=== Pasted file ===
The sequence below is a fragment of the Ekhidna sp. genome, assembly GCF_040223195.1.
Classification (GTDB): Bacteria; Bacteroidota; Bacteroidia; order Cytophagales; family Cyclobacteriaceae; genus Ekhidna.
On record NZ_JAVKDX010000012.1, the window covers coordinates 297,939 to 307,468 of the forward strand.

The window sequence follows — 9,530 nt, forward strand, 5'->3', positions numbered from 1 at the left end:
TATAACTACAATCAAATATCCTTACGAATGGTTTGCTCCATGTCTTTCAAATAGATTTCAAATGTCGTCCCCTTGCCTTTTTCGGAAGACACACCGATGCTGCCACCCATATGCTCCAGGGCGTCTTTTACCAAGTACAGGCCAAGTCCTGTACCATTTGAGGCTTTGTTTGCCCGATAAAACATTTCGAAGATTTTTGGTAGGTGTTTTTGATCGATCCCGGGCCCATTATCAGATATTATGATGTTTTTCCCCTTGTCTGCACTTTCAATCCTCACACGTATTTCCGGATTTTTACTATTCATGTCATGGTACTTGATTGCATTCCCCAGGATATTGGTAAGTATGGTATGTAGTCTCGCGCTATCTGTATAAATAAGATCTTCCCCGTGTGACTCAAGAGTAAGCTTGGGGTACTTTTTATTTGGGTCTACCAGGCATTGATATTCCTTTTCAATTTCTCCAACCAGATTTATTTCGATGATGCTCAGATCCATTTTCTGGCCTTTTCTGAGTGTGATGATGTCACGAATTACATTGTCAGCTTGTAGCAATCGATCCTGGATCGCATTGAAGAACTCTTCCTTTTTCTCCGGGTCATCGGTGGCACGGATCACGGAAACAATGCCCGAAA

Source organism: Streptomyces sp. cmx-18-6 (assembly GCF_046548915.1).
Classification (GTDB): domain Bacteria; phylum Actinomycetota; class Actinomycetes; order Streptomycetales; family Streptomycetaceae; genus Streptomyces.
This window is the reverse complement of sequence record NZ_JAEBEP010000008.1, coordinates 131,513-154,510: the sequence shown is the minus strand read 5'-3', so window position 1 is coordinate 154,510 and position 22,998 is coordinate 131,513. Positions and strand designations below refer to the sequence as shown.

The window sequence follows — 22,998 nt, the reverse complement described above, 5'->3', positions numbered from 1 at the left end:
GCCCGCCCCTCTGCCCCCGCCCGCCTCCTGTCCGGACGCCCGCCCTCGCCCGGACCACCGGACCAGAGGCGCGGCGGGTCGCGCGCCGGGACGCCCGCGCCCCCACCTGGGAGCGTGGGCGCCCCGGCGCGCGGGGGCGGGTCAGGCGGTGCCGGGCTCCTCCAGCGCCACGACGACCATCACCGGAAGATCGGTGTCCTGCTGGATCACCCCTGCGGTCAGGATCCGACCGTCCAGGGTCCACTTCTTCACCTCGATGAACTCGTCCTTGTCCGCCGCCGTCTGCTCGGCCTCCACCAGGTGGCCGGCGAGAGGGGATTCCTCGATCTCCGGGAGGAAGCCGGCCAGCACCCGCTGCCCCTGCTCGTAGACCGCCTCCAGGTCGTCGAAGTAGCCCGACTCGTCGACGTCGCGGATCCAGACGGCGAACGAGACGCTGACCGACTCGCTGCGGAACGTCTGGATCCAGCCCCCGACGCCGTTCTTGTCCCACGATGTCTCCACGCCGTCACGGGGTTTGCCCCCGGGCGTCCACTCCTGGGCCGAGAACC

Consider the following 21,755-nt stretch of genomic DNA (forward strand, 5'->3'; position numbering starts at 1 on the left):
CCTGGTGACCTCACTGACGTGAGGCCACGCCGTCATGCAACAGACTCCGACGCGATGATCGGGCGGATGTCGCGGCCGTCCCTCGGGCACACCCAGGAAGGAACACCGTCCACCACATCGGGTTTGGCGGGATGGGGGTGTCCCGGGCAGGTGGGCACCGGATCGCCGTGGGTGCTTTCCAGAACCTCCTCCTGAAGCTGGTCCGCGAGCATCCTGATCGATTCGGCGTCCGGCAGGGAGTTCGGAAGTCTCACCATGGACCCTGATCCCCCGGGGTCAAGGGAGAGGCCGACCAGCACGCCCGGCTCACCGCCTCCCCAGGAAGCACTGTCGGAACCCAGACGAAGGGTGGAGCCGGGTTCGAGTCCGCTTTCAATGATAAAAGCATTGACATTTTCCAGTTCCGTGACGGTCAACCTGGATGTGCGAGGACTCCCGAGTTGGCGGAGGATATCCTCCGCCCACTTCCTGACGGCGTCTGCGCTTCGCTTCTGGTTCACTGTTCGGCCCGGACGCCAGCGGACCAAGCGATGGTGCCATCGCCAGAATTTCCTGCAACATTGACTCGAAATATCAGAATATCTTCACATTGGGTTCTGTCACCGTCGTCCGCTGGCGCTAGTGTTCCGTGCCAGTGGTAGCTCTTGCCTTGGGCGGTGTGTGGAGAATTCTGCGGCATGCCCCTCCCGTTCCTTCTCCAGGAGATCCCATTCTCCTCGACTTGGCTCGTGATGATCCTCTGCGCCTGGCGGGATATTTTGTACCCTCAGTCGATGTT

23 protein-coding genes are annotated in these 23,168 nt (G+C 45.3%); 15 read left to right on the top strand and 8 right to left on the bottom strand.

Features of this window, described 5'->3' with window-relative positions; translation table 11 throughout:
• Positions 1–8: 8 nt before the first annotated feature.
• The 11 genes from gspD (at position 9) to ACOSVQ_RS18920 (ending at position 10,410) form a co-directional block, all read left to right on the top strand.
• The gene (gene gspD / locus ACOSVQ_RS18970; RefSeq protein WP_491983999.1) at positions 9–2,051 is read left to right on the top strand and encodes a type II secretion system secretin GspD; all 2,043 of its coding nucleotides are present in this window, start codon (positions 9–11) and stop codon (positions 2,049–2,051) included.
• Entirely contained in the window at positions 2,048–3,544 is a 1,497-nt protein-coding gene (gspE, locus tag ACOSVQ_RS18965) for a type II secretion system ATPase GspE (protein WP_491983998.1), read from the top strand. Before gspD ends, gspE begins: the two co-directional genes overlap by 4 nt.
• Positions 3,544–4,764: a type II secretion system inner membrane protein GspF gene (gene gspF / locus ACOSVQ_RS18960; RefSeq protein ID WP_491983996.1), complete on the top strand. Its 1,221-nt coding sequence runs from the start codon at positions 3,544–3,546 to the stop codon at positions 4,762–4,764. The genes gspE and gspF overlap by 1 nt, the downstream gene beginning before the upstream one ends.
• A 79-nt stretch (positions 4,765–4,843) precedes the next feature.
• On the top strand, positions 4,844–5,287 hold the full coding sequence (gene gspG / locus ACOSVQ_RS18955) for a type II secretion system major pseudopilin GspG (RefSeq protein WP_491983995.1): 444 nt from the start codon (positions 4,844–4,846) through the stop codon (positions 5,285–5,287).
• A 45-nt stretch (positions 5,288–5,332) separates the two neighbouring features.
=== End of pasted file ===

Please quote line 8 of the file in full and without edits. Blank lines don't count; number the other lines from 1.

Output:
This window is the reverse complement of sequence record NZ_JAEBEP010000008.1, coordinates 131,513-154,510: the sequence shown is the minus strand read 5'-3', so window position 1 is coordinate 154,510 and position 22,998 is coordinate 131,513. Positions and strand designations below refer to the sequence as shown.